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WSLL @ Your Service May 2012

What's New – Connie Von Der Heide

May 1 is Law Day

Law Day has been observed every May 1 since its establishment in 1958 by President Dwight D. Eisenhower to mark the nation's commitment to the rule of law. Activities are taking place in courthouses around the country – including several in Wisconsin - to support the American Bar Association's 2012 theme, "No Courts, No Justice, No Freedom" and promote public understanding of how courts and the judicial process work.

Here in Madison, the Dane County Legal Resource Center (DCLRC) is providing space and access to library materials for members of the Dane County Bar Association (DCBA) who are providing free legal consultations from 10:00 a.m. to 4:30 p.m. No appointment is necessary for this walk-in opportunity, and assistance is available in both English and Spanish. The courthouse is open to the public all day for tours and other events, including remarks by Wisconsin Supreme Court Chief Justice Shirley Abrahamson scheduled at 3:00 p.m. after which cake is to be served. More information is available in this DCBA news release.

For information about Law Day activities taking place in other Wisconsin counties, see this article published in the Winter 2012 issue of The Third Branch, a quarterly publication of the Wisconsin Court System.

Upcoming Classes

Our May and June legal research classes are now open for registration. In our May 23rd "Introduction to PACER" class, learn how you can use that service to access federal court dockets and obtain full text documents filed in federal civil and criminal court. In our June 21st class, "Researching Wisconsin Legislative History," learn both the sources that are used and the steps that are necessary in doing this type of research - including hands-on navigation of online legislative drafting files. For complete information and registration forms, please visit our Classes page.

New Look On WSLL Public Computers

Walk-in customers at the Wisconsin State Law Library will notice a new look to our public computers. We recently upgraded to Windows 7 and updated various software packages on the network. In addition, customers will now have their choice of three web browsers (Firefox, IE, and Chrome) and we've added Libre Office, a free open source suite providing word processing and other applications.

The upgrade also allows us to provide seamless in-library access to our Books Unbound subscription of browsable and searchable State Bar of Wisconsin CLE titles.

Please see our Computers & Internet page for complete listing of legal research applications available via the library.

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A new way to access databases on our public computers.

National Library Week 2012National Library Week Wrap-Up

Many thanks to everyone who participated in our fun-filled National Library Week "Spring Training @ WSLL!" About 50 people joined us in the library Reading Room one afternoon for light refreshments and a chance at some door prizes. Several people also entered our "Which Case is a Foul Ball?" quiz, venturing a guess at which of six described cases was fictitious. Six correct entries went into a drawing, with Eileen Snyder of the Wis. Legislative Reference Bureau winning the prize: a totebag filled with baseball and springtime themed goodies. Even more people took our online fiction and non-fiction book title quizzes, making outs, runs or grand slams while sharpening their WSLL online catalog searching skills. Court staff took advantage of a WestlawNext training session, and library staff enjoyed a pizza & potluck lunch. This year's National Library Week planning committee included Elspeth Gordon, Carol Hassler, Devin Rogers, Julie Tessmer & Connie Von Der Heide – with help and contributions from everyone on staff.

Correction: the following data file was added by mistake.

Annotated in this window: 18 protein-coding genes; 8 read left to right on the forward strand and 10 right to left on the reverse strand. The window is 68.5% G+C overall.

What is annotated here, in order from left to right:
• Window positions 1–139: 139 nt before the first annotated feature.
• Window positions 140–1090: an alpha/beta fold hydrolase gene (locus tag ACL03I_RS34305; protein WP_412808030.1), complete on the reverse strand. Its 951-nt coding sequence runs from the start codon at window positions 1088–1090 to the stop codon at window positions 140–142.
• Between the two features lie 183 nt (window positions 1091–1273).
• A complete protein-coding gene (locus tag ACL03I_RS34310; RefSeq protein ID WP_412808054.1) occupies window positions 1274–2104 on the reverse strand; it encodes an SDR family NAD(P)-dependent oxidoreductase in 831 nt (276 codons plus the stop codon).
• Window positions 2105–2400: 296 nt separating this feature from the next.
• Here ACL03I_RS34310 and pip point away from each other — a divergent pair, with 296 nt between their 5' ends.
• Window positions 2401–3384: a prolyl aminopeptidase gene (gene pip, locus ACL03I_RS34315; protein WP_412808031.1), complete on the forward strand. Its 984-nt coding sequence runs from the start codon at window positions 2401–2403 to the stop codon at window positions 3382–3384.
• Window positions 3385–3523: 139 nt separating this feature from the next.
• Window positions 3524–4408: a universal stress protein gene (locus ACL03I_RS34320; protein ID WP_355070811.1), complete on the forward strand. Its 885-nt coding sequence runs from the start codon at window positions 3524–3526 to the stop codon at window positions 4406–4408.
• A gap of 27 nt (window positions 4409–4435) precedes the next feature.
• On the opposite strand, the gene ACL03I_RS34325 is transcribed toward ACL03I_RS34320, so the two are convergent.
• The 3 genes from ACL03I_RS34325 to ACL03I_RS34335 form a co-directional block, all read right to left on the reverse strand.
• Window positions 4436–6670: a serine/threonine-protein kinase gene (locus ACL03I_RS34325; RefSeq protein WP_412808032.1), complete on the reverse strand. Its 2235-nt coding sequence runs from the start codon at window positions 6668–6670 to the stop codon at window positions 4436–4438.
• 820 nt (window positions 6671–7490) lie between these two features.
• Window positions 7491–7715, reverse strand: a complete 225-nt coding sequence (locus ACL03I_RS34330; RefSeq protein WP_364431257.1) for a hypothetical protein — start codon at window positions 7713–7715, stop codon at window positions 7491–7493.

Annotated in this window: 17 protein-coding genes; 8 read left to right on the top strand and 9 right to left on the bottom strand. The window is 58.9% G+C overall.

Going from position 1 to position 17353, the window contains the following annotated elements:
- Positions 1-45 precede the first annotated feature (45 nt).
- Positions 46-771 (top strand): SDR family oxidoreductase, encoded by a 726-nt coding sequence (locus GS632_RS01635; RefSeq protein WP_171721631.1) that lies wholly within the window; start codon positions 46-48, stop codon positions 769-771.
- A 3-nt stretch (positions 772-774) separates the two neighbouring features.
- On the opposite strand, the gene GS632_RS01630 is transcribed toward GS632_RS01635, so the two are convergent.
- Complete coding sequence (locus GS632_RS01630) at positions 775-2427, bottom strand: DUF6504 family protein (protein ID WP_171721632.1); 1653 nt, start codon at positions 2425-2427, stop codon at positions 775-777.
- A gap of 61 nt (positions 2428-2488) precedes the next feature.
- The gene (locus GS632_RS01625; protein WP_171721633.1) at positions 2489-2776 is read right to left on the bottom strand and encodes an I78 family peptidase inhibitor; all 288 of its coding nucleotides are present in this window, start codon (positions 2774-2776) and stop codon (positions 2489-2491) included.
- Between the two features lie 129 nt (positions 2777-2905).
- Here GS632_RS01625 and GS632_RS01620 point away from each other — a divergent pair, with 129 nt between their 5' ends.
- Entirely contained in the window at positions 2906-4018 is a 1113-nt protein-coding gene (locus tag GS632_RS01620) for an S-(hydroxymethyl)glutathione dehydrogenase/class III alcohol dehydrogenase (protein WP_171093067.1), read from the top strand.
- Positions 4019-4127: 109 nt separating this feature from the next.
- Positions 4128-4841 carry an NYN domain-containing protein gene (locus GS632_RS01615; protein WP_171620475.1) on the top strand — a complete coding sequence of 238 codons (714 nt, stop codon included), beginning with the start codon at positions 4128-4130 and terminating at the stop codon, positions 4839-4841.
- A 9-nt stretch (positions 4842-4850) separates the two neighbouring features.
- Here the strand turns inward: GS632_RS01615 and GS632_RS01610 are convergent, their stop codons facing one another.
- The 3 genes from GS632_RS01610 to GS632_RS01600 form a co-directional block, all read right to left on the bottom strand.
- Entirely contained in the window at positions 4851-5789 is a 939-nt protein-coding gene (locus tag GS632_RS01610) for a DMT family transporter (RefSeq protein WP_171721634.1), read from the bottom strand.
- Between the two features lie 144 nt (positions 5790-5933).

Librarians Speak Out

On April 13, Connie Von Der Heide, Director of Reference & Outreach Services, spoke to UW Professor Gretchen Viney's Lawyering Skills class of approximately 50 third-year law students. Connie's presentation included tips on cost-effective ways to do web-based legal research, and demonstrations of law journal databases and other sources available through the State Law Library's web site.

On April 17, Connie spoke to a group of about 30 state agency attorneys during a day-long CLE seminar hosted by the Wis. DNR Bureau of Legal Services. She presented live demonstrations of legal research sources available through the State Law Library web site and described WSLL services and library materials that are available to government attorneys and employees.

Closed for Holiday

WSLL, MLRC & DCLRC will be closed Monday, May 28 in observance of the Memorial Day state holiday.

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This Just In… – Pete Boll

Updated! COBRA Handbook, by I.M. Golub and Roberta K. Chevlowe
2012 edition
Aspen Publishers, 2012
WSLL Call Number: KF 3515.3 .C621

This concise one volume handbook provides benefits professionals, plan administrators, employers, service providers, fiduciaries, and attorneys with up-to-date coverage of the complexities of the Consolidated Omnibus Budget Reconciliation Act of 1985 (COBRA), as amended. The authors include numerous examples, model language, practice pointers, and references to relevant statutory, regulatory, and decisional law. Highlights of the 2012 edition include:

  • What types of employee benefit plans are subject to COBRA
  • Under what circumstances a COBRA qualifying event occurs
  • What constitutes termination due to "gross misconduct" for COBRA purposes
  • How a plan administrator can ensure compliance with COBRA's notification requirements, and what type of documentation should be retained
  • Under what circumstances a plan must notify an individual of the termination of his or her COBRA coverage
  • What information should be included in the required COBRA notice
  • The rights of qualified beneficiaries who are receiving COBRA coverage
  • How the federal government's COBRA premium subsidy works

Updated! Legal Malpractice, by Ronald E. Mallen and Jeffrey M. Smith
2012 Edition
West Publishing, 2012
WSLL Call Number: KF 313.M3 L4